Dialogue Ireland Logo Resources Services Information about Dialogue Ireland
A to Z index

Horror - Johannes Aagaard

Now and again we are caught by another horror-story. The last one came from Switzerland and Montreal and had to do with the sect/cult called – among other things – The Solar Temple. But it was just one more, and many more are to come. How can we say that with such certainty? Other “specialists” say the opposite and try to minimize the importance of such horror stories. We speak as we do on the basis of not only knowledge about the present religious chaos, but also from a “feel” of that same horror which is operative in these tragic movements which take their members to death.

Only when you feel somehow the reality of that horror, can you speak with authority on the movements which are caught up by the horror. It is another version of our fundamental thesis that you have to be religious in order to have deep understanding of religions. You have to have the fear of the horror which is an inevitable part of the human existence in order to understand the people who let that horror determine their lives.

Religions in general share in the experience of the basic horror, the existential fear and trembling which mankind experience when confronted with the unending void of the universe and the unending evil of mankind.

Between mankind and that cosmic horror are the religions as so many filters which make it possible for humans to touch reality without being destroyed thereby. As our senses reduce our contact with reality, so our religions transform our contact with reality into models of reality with which we can live and die.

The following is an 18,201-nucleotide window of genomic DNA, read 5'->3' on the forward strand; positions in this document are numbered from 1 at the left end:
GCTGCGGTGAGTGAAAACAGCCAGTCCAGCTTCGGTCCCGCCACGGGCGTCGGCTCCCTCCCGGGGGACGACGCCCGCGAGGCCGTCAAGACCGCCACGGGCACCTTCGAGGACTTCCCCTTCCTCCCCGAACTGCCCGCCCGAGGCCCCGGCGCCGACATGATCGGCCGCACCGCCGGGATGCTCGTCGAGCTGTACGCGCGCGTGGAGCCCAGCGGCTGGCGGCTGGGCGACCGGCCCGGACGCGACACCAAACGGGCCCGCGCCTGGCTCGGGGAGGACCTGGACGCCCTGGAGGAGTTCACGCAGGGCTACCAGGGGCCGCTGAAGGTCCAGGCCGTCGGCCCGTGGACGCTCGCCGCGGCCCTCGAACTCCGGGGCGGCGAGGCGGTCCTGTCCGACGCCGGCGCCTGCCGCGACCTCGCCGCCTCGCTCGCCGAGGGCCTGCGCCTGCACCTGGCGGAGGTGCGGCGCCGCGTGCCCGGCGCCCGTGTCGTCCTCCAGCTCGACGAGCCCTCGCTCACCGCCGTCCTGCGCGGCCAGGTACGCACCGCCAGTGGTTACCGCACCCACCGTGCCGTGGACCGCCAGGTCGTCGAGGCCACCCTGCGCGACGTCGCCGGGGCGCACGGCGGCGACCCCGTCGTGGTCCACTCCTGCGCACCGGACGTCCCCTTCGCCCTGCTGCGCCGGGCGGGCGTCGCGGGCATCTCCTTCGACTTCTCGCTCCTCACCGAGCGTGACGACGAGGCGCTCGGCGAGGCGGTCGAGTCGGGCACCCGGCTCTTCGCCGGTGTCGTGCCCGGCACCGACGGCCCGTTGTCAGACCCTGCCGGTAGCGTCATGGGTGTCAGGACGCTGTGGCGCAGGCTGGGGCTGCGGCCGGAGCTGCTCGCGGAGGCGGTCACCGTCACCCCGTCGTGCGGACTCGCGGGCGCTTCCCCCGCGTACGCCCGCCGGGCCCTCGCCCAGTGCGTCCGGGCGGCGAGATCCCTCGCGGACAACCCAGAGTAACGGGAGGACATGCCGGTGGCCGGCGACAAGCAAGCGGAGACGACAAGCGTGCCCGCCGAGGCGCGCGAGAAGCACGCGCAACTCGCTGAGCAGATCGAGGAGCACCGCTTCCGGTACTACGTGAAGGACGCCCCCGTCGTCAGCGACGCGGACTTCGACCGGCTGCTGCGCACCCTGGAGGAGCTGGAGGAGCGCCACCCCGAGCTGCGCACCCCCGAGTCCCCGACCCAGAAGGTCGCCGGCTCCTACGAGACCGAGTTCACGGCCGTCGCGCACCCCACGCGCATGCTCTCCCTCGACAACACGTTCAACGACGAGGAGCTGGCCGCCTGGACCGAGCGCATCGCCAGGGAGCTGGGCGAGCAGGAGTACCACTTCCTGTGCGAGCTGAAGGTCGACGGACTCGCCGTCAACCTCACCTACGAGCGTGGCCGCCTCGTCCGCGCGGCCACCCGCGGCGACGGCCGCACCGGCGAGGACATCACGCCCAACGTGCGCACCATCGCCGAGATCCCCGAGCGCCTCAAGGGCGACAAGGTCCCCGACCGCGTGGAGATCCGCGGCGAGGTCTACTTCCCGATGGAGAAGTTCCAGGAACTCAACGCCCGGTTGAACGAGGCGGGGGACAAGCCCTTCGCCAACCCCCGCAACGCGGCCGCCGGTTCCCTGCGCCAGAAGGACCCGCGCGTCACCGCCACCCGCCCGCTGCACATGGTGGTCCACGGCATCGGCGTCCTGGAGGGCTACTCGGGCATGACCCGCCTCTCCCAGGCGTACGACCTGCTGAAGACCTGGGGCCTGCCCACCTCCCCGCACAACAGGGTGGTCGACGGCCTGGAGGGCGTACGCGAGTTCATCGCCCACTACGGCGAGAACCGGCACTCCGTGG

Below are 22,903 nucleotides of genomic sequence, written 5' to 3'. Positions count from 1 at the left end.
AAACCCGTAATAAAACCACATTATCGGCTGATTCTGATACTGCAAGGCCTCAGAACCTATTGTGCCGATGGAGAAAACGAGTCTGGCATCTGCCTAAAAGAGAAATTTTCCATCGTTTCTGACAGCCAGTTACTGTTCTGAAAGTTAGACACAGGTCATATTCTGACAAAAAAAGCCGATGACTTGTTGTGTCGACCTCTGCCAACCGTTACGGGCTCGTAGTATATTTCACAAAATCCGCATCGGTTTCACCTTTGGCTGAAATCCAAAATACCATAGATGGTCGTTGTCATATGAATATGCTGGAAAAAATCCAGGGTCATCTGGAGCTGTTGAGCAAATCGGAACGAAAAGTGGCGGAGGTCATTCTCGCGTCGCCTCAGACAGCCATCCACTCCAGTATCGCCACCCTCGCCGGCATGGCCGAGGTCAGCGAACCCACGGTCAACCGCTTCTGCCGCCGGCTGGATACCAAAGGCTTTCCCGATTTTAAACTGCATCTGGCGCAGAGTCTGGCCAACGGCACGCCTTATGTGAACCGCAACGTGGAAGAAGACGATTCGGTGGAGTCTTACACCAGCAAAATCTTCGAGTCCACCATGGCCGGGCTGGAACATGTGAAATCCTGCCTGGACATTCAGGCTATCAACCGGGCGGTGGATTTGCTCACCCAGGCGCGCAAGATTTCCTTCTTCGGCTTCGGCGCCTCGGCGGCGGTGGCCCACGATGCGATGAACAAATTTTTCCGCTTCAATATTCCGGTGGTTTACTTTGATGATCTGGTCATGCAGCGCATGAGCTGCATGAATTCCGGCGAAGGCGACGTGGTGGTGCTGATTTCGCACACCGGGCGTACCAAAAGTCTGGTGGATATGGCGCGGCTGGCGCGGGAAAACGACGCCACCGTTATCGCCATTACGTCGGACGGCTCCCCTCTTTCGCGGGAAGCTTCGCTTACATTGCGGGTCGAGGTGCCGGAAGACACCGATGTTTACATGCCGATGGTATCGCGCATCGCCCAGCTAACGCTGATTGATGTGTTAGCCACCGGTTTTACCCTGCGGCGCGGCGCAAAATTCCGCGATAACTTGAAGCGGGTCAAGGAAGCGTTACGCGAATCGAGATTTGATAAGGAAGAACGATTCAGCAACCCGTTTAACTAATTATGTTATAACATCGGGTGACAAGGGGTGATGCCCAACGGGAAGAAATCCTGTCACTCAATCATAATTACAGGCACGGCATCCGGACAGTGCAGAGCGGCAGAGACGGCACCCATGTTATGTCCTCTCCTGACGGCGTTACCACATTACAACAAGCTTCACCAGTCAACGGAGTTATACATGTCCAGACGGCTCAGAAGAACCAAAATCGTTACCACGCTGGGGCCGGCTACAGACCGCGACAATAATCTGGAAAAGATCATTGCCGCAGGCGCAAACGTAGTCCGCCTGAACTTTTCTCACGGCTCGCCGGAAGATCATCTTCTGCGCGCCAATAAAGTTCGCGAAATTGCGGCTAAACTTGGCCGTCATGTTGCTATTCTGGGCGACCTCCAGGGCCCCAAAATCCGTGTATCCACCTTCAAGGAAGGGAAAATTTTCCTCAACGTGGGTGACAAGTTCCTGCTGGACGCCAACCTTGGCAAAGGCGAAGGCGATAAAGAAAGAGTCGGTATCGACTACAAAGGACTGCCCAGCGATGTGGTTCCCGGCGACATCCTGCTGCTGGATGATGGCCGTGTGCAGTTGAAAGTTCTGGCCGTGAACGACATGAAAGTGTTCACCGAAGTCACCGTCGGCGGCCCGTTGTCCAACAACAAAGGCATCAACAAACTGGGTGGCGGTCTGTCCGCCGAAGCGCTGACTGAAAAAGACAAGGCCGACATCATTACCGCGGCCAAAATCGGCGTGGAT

Religions then are all different and give us different models for our contact with reality, but behind them all is that universal horror which kills all who enter it unprepared and unprotected.

The killing of the people from the Solar Temple is one cruel expression of this understanding. Their religious model, i.e. their religion, was not able to keep them alive. It rather took them directly into the fire of Moloch, which devoured them all, children and grown-ups.

Most of the leaders of the churches and most of the secular students of religion simply do not understand what happened and try to find substitutes for an understanding. That is simply too bad. We must stick to the facts, which are that not just a few exceptions – a few crazy people – are caught by this desperate fear, confronted with the universal horror. We have to do with realities which are relevant for us all, religious or secular. The advantage of being religious is that we can and should understand what is at stake. The non-religious people can just describe it from outside and often try to do so in order to describe it away!

In this issue of Update & Dialog we are making an attempt to analyse the Solar Temple and see what conclusions we are justified to draw from the experiences. That is a necessity, for we shall need such conclusions more and more the closer we get to the year 2000!

The rest of our articles, however, deal with problems related to this fundamental problem: the reality of the universal horror and the religions as models which make it possible to survive in that confrontation with reality.

For there most certainly are different models, and we have to analyse them carefully and critically. That is and remains the purpose of Update & Dialog.